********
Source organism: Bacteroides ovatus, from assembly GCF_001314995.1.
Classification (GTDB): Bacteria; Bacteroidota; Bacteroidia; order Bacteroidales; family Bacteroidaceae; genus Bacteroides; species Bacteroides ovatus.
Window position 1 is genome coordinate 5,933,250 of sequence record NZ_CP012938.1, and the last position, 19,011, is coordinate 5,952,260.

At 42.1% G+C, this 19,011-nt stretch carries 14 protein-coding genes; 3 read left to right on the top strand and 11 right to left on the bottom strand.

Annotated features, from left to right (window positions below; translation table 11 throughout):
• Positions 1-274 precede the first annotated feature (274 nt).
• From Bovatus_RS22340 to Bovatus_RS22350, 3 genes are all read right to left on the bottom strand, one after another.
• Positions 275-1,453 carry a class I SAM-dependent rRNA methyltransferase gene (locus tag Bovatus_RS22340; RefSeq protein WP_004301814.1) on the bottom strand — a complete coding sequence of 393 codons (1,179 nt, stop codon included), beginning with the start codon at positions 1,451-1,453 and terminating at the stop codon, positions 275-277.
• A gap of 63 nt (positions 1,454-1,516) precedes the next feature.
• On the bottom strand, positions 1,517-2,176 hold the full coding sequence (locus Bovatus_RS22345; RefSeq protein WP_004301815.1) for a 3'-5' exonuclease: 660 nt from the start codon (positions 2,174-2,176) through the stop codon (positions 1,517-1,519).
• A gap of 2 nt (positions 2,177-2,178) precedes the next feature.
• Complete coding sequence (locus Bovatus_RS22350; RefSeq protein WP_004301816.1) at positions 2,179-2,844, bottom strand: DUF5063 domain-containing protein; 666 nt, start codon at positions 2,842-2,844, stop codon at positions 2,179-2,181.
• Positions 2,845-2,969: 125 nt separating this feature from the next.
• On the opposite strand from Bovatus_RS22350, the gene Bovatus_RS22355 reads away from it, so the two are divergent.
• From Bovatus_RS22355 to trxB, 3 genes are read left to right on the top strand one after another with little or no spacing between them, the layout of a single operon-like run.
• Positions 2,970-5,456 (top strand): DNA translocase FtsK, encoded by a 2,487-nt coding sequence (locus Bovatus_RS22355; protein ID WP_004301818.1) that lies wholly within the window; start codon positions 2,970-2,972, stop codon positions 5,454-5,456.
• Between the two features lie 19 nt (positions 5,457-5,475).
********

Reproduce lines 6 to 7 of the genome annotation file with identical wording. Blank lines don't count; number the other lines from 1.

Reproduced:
• Positions 1-274 precede the first annotated feature (274 nt).
• From Bovatus_RS22340 to Bovatus_RS22350, 3 genes are all read right to left on the bottom strand, one after another.